Holmes County honors top dairy producers

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Holmes County dairy producers
Holmes County dairy producers were recognized this week in Walnut Creek.

WALNUT CREEK, Ohio — Holmes County dairy producers celebrated their cows and the people who milk them during the county dairy service unit’s annual meeting at the Carlisle Inn March 26.

There were 128 cows on the high lifetime production list. Topping the list was a Brown Swiss owned by RNR Swiss & Lake Point Dairy, with 327,028 pounds of milk, 13,118 pounds of fat and 10,846 pounds of protein, to equal 354,907 pounds of energy-corrected milk in eight lactations.

The oldest cow on the list was a Jersey owned by Butter Valley Jerseys, with 194,111 pounds of milk, 11,789 pounds of fat and 7,606 pounds of protein equaling 270,905 pounds of energy corrected milk in 13 lactations.

Doughty Valley Farm had the top aged Holstein top cow for milk, protein and energy-corrected milk, with 43,765 pounds of milk, 1,261 pounds of protein and 48,125pounds of energy corrected milk. They also had the top first lactation Holstein for protein with 1,048 pounds of protein. And Doughty Valley also had the top Holstein herd over 100 cows for milk with 29,914 pounds of milk and the low Somatic Cell Count, with 130,000.

Tie for top herd

For the first time any of the board members could remember, there was a tie for the top herd for milk in the county, as Doughty Valley tied with Hal and Rod Hunsberger as the high Holstein herd in the county for milk among herds over 100 cows with 29,914 pounds of milk. Hunsbergers also had the high Holstein herd over 100 cows for fat, protein and energy-corrected milk with 918 pounds of protein, 1,367 pounds of fat and 34,504 pounds of energy corrected milk.

Hunsbergers had the high Holstein aged cow for fat with 2,099 pounds of fat and the top first lactation Holstein for energy corrected milk with 39,421 pounds of energy corrected milk. Hunsbergers were recognized as the most improved Holstein herd over 100 cows for milk, fat and energy corrected milk with an increase of 1,152 pounds of milk, 313 pounds of fat and 4,596 pounds of energy corrected milk.

Springwalk Farm Holsteins had the high herd over 100 cows for butterfat, with 1,675 pounds of fat and the top first lactation Holstein for fat with 1,675 pounds of fat. They were also the most improved Holstein herd over 100 cows for protein with an increase of 36 pounds of protein.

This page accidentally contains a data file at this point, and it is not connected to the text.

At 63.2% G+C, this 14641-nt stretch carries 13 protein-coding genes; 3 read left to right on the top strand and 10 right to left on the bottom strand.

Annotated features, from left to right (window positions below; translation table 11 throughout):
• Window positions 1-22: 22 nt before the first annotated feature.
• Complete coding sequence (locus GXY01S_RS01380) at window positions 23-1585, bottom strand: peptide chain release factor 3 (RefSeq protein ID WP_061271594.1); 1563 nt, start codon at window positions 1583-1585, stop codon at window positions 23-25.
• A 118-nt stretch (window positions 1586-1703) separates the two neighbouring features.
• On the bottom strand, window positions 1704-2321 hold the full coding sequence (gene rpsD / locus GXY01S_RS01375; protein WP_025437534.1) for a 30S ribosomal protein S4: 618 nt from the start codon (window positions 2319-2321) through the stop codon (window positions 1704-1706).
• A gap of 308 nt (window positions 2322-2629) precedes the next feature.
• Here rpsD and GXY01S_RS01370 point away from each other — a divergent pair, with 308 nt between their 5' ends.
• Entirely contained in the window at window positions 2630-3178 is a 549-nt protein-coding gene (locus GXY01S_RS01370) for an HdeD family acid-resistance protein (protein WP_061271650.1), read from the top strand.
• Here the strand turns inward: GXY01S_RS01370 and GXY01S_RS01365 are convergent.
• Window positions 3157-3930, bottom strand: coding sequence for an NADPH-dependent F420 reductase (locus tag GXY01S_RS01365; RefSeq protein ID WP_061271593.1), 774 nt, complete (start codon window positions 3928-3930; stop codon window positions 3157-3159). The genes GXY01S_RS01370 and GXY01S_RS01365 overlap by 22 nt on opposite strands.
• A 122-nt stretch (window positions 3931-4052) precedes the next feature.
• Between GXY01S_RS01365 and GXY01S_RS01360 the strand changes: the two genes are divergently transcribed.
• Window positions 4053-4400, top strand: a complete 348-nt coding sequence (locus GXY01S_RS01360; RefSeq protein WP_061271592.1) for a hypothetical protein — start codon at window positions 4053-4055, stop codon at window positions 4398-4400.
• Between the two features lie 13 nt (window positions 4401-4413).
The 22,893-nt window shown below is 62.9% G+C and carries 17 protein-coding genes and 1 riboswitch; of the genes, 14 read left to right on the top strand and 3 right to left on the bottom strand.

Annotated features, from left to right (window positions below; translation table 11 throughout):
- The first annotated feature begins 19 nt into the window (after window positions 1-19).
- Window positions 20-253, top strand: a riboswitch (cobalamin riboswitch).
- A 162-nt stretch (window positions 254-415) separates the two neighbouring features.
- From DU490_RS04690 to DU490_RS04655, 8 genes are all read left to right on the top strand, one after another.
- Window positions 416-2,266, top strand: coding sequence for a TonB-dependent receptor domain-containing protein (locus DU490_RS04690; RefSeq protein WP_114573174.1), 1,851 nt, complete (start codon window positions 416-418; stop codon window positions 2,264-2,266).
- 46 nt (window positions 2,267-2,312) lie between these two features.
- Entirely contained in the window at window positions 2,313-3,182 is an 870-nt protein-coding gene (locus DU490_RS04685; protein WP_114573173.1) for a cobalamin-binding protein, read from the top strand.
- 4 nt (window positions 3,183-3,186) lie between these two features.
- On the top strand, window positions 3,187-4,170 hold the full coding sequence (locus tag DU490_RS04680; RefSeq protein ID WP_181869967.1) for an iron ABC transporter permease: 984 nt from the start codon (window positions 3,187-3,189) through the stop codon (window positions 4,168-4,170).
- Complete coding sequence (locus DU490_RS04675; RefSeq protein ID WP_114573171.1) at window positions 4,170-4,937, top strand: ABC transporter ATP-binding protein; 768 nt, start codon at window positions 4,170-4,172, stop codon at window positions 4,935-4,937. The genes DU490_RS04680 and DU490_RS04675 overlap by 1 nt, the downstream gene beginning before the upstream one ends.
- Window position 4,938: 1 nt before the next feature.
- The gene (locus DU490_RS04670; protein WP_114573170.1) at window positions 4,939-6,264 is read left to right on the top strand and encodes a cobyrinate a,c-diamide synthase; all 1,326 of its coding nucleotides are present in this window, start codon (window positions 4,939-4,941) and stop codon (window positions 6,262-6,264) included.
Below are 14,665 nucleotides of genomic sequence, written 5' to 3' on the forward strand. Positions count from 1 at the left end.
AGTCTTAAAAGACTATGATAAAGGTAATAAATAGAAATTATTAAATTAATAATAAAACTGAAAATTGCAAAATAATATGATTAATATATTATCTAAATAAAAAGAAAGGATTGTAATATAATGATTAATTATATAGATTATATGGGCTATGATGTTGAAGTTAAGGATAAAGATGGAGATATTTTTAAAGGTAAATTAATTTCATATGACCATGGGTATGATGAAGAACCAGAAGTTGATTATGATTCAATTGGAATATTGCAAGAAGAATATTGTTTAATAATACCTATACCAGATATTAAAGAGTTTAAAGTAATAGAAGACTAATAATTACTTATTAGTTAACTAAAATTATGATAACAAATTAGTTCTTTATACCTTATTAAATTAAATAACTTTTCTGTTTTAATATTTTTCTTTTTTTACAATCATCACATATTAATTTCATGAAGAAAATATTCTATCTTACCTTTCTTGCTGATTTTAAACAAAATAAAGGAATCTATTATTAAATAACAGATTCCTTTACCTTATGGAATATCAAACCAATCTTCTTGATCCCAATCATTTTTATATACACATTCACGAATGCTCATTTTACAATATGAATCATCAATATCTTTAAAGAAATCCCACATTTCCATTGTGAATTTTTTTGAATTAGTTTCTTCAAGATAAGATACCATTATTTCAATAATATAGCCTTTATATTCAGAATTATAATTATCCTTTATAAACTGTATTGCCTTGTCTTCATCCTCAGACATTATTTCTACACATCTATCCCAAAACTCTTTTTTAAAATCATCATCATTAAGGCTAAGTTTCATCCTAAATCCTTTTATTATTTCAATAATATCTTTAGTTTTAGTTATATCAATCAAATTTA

Elite herds

Springwalk Farm Guernseys are ranked among the DHI Elite Herds as being among the top five percent of herds in Ohio. Hunsbergers and Doughty Valley Farm are listed among the top five percent of DHI Elite herds in Ohio for milk, fat and protein, while Springwalk Farm Holsteins is listed as one of top five percent of DHI Elite herds in Ohio for fat.

Edwin Miller had the high Holstein herd in the county for milk, fat, protein and energy corrected milk among herds under 100 cows with 29,632 pounds of milk, 874 pounds of protein, 1,172 pounds of fat and 31,552 pounds of energy corrected milk. He had the most improved herd under 100 cows for fat, protein and energy corrected milk with an increase of 83 pounds of protein, 203 pounds of fat and 3,996 pounds of energy corrected milk. He also had the top first lactation Holstein for milk with 35,197 pounds of milk.

Marion A Miller’s herd had the low Somatic Cell Count for herds under 100 cows with 130,000 and the most improved herd for Somatic Cell Count with a drop of 128,000. Jonathan Schrock had the most improved herd for milk and protein with an increase of 3,106 pounds of milk and 83 pounds of protein.

Spring Hill Farm Guernseys had the low Somatic Cell Count for colored breed herds over 100 cows with 69,000 and the most improved herd for Somatic Cell Count with a drop of 44,000.

Colored breeds